An industry Official Explains How Life Insurance Works
If you’re like most American adults, chances are high that you’ve heard of life insurance and know that it’s something you need. But what is it exactly, and how does life insurance work?
Life insurance is a way for you to leave money to people you care about in the event of your death.
At its basic level, it’s an agreement between you and a life insurance company. You agree to pay them and in turn, they provide you with insurance coverage. You can think of it like a subscription service: as long as you pay premiums, you’ll be covered.
Covered for what? Well that really depends on you. Maybe you want to make sure your spouse will be able to pay the mortgage, no matter what happens to you. Maybe you want your kids to afford college. Or you might simply want to make sure your people will be ok paying day to day bills if you’re not around to provide for them.
No matter your goal, the right kind of life insurance should be a simple and affordable way to reduce the risk of getting there.
Terms to Know
Premiums: The amount of money you pay in exchange for coverage.
The coverage amount (also known as face amount, death benefit, or payout): The amount of money that goes to your people (beneficiaries) if you die. You set it in advance when buying a policy, and it passes to them tax free.
Beneficiaries: The people who will receive the coverage amount.
The term: The length of time your policy will be in effect for — usually 10, 15, 20, 25, or 30 years, but you can also choose to be covered for your entire life, depending on the type of insurance that’s right for you.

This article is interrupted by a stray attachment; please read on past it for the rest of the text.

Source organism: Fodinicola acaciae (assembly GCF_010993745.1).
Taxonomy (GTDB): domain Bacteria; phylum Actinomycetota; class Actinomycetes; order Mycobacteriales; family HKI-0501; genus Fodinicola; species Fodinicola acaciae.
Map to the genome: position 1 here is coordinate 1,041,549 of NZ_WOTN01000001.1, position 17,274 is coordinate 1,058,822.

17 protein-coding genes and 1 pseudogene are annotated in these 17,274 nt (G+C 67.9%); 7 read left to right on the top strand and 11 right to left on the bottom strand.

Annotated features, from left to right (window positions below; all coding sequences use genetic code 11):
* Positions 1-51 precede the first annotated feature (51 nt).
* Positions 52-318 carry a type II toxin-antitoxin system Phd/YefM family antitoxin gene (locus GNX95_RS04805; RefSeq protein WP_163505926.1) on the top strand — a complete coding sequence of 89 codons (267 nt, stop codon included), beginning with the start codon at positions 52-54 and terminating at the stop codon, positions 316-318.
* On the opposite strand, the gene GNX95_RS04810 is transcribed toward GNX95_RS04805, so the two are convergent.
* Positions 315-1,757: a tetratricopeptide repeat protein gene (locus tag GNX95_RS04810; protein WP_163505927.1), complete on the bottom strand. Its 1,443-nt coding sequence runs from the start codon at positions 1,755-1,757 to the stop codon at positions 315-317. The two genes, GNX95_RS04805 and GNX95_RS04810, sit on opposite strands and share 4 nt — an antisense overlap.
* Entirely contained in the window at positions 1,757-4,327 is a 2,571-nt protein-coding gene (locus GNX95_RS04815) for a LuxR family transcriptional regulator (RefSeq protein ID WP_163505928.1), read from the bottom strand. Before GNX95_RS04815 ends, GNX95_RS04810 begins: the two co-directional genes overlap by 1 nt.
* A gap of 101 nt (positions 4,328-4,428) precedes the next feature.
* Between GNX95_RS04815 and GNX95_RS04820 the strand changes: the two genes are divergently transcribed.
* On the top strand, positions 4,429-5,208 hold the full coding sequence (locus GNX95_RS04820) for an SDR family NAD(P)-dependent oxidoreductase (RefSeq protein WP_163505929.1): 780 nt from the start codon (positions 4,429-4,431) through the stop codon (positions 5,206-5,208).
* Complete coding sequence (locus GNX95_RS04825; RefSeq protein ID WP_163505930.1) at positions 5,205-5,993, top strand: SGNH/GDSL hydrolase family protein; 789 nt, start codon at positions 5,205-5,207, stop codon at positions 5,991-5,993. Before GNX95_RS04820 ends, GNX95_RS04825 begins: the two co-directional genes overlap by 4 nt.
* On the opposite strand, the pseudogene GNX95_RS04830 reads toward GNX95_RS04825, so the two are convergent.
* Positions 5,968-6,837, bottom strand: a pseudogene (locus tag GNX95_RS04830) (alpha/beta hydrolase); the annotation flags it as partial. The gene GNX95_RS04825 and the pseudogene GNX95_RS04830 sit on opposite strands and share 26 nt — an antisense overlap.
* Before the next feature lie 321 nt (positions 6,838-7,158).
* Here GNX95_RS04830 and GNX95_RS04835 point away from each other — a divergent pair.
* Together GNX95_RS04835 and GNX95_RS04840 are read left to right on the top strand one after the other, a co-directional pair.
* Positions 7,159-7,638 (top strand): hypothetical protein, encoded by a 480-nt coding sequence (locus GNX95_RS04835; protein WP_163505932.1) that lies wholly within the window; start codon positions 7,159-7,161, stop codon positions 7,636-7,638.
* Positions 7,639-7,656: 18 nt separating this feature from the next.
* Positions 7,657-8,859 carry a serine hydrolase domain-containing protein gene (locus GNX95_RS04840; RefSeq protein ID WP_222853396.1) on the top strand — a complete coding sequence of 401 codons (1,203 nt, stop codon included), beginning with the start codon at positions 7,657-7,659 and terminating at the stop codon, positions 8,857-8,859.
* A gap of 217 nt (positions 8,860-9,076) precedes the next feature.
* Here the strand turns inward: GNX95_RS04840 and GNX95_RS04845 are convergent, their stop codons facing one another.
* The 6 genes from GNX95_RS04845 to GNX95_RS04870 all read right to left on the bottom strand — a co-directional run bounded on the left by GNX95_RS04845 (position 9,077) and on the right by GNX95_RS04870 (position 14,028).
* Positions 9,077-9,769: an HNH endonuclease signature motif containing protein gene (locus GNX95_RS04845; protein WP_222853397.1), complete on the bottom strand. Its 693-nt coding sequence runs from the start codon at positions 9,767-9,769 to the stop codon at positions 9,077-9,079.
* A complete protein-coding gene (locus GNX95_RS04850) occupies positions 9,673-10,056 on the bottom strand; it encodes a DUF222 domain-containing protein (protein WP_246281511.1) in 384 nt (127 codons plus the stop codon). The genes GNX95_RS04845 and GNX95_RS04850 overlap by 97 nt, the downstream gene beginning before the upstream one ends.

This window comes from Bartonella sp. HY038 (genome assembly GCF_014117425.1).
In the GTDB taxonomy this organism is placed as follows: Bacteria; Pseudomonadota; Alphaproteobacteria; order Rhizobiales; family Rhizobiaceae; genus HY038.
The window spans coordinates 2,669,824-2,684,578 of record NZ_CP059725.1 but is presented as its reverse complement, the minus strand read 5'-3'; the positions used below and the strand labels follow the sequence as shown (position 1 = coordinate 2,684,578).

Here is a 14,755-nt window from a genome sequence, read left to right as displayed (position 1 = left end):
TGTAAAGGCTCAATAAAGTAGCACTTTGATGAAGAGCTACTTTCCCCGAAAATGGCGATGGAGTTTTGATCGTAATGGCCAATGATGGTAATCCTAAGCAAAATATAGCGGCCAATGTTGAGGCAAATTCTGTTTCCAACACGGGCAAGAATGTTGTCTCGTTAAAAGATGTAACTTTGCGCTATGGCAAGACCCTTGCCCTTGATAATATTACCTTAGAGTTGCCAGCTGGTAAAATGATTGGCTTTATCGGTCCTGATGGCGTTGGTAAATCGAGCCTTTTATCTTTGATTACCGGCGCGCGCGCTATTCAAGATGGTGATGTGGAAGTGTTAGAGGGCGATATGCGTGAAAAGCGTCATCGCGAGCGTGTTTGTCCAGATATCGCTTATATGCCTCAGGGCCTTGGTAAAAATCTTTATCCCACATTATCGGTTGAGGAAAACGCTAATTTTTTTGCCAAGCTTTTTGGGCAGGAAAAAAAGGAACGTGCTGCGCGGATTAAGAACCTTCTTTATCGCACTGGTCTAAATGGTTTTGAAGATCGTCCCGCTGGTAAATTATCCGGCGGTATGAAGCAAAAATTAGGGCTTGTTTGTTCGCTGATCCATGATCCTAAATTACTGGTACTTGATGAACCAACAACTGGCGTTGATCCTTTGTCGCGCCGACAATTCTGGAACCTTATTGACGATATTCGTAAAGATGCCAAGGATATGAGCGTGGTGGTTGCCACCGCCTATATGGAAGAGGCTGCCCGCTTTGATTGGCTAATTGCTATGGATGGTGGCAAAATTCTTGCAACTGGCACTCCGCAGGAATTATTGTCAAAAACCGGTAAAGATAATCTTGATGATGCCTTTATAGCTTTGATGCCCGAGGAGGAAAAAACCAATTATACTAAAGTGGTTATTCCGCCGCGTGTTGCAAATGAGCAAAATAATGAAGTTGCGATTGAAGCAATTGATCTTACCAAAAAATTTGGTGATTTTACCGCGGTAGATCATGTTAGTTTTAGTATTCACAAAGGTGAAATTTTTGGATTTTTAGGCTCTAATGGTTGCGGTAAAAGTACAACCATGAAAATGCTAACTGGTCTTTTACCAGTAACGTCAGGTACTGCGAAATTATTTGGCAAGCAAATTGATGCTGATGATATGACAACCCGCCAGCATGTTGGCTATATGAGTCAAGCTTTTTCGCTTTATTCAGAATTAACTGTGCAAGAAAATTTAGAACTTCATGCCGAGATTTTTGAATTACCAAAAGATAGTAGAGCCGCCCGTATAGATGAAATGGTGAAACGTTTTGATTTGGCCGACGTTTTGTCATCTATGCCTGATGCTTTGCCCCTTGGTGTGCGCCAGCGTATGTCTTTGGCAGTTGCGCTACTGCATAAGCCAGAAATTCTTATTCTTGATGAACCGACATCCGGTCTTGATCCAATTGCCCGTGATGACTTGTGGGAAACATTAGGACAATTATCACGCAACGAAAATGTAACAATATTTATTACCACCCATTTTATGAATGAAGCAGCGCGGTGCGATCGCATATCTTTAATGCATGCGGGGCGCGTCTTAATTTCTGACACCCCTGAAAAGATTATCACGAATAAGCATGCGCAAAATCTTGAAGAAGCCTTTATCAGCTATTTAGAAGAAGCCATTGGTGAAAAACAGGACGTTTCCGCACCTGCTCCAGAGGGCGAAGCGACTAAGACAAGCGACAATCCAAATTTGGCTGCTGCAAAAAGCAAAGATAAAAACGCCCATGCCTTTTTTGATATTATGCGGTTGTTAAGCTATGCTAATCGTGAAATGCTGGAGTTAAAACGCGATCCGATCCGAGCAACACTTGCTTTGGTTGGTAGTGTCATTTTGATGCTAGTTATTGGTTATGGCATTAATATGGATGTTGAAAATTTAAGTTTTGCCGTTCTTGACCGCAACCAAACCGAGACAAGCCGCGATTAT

Filing a claim: The process by which your beneficiaries can claim the coverage amount if you die.
How Does Life Insurance Work?
Life insurance works like a subscription model: as long as you pay premiums, you’ll be covered. That means your beneficiaries should receive money (tax free) if you die, but it’s worth noting that claims can be denied for various reasons, like fraud or material misrepresentation (basically, not being honest on the application or the claim).
The amount you’ll pay in premiums depends on three big factors:
- Your personal characteristics (age, health, gender, etc.)
- The type of life insurance you choose, primarily between term and permanent
- The coverage amount/size of your policy (how much money you want to leave your beneficiaries)
The life insurance company will collect all that information when you apply in order to determine your premium. That process is called “underwriting.”
Once you’re approved and have accepted your offer, you’ll start paying premiums. If you pass away while your policy is in place, your beneficiaries can file a claim to receive the amount of coverage you purchased.
Do I Need Life Insurance?
Now that you have the basics, you might wonder if you need life insurance. To find out, ask yourself the following question: would your absence cause anyone financial strain? If so, the answer is yes, you need life insurance. Let’s take a look at the five top reasons you may need life insurance.